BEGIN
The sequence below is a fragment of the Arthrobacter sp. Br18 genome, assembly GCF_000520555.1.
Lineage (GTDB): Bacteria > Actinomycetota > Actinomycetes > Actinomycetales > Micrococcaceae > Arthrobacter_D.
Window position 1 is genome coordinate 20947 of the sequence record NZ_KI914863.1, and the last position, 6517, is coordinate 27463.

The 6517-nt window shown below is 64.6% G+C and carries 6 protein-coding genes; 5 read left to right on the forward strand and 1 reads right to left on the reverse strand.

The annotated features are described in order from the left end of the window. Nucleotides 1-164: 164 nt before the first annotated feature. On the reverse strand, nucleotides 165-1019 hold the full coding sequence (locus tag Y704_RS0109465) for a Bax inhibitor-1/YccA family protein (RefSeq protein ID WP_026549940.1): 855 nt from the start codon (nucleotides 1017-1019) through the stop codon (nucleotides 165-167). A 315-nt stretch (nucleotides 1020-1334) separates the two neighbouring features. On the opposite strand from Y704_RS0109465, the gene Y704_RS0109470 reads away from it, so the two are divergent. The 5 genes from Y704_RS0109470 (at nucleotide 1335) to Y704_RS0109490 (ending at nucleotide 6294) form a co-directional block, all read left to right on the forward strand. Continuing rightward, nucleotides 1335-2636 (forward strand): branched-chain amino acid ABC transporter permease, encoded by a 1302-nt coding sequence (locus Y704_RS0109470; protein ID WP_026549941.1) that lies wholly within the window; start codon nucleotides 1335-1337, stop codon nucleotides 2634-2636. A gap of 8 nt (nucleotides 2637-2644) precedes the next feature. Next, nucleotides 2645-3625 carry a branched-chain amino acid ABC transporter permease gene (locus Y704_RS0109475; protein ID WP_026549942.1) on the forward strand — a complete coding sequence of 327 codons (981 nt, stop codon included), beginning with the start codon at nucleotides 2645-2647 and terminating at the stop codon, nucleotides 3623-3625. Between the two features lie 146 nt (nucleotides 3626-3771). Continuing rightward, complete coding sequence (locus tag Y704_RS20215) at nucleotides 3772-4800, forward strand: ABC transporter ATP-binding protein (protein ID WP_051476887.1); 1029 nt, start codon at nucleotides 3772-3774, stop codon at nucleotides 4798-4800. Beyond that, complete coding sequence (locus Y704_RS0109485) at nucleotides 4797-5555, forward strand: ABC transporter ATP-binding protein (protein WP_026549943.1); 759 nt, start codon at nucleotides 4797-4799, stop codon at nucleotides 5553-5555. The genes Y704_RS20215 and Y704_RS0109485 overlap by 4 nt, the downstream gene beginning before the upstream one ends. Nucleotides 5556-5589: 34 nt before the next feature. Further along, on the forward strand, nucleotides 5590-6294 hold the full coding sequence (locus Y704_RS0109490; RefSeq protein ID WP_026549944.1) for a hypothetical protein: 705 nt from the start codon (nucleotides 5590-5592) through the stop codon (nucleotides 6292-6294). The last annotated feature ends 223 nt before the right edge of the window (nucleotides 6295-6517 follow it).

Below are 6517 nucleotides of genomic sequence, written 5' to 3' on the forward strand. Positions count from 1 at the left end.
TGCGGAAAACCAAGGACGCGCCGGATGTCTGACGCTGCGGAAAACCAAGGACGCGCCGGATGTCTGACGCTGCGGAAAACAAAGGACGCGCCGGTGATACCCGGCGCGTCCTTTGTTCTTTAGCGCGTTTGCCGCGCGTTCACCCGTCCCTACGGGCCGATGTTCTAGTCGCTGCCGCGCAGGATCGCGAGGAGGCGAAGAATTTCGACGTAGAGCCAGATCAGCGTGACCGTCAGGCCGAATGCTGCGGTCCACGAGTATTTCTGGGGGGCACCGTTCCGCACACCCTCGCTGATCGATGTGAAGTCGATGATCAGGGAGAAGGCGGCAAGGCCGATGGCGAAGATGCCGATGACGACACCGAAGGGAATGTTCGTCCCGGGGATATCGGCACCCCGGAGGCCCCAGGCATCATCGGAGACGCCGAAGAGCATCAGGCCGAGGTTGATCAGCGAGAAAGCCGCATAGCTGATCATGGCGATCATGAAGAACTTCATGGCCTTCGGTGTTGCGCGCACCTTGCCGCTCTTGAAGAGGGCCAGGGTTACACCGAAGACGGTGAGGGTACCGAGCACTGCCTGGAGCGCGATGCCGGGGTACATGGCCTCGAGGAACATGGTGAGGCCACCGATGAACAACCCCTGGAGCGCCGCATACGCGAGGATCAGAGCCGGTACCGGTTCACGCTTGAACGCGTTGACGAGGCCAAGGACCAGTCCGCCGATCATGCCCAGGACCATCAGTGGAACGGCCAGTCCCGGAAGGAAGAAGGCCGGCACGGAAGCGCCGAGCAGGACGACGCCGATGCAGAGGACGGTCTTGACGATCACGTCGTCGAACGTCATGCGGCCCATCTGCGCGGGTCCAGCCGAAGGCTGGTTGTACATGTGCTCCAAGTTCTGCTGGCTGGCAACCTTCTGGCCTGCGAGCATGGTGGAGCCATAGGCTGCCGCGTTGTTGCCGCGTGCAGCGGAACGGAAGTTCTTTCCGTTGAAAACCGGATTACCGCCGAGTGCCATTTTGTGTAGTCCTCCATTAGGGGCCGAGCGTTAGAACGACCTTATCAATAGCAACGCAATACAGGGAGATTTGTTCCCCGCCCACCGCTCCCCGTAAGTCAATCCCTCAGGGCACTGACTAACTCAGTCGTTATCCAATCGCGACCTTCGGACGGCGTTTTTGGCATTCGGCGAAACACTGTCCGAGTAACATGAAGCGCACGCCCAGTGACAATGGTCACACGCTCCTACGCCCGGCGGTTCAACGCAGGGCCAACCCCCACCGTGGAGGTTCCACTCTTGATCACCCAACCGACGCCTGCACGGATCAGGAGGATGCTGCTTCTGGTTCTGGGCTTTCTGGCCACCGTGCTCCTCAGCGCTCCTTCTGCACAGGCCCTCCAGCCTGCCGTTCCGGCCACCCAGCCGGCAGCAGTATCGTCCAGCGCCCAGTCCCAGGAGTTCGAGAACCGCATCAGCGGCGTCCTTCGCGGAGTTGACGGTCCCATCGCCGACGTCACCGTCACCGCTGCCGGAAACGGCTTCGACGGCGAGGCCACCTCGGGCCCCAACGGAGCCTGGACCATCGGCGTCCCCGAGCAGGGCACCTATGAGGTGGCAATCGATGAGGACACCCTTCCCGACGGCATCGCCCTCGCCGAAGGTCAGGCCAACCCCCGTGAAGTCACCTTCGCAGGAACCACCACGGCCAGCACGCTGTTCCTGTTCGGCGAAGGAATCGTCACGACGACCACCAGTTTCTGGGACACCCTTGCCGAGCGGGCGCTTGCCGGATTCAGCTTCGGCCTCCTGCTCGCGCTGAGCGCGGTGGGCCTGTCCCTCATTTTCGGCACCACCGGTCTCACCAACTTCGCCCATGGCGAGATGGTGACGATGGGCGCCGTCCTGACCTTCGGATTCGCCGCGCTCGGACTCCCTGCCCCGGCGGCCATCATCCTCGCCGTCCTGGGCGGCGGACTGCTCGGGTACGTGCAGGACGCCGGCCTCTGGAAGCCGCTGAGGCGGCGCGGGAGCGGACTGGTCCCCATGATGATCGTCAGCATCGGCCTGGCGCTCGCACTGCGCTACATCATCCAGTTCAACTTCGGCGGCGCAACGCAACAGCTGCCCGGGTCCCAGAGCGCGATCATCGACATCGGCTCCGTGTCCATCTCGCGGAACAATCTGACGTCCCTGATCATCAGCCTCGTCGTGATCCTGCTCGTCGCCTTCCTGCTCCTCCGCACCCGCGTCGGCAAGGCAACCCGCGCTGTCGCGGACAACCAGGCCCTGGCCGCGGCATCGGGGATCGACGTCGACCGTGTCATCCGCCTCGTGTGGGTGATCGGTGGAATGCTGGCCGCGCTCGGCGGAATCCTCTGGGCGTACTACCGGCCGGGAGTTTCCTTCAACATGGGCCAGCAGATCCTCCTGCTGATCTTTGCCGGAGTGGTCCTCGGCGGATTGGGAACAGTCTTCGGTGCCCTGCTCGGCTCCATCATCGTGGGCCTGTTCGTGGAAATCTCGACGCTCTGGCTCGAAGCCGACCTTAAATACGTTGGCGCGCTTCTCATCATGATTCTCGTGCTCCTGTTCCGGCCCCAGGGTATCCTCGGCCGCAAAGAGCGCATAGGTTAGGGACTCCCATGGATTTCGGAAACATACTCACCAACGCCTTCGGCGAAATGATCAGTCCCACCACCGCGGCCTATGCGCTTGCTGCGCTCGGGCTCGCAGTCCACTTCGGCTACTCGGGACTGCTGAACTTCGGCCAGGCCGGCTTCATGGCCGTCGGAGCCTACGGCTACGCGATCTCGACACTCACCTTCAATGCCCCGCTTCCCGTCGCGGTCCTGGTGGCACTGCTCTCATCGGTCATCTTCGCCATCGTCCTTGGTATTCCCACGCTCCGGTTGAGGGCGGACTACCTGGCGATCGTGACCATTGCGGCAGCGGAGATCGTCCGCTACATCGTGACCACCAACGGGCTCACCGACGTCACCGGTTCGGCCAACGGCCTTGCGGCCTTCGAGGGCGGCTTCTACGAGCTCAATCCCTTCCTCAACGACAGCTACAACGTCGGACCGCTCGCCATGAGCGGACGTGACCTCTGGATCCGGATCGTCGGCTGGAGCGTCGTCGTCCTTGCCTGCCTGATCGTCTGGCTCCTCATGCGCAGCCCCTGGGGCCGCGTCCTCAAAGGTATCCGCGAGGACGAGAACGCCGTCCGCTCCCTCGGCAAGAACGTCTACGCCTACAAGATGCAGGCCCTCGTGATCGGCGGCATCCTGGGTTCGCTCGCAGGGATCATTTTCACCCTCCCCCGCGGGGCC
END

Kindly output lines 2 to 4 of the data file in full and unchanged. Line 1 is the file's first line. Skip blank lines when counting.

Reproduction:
Lineage (GTDB): Bacteria > Actinomycetota > Actinomycetes > Actinomycetales > Micrococcaceae > Arthrobacter_D.
Window position 1 is genome coordinate 20947 of the sequence record NZ_KI914863.1, and the last position, 6517, is coordinate 27463.

The 6517-nt window shown below is 64.6% G+C and carries 6 protein-coding genes; 5 read left to right on the forward strand and 1 reads right to left on the reverse strand.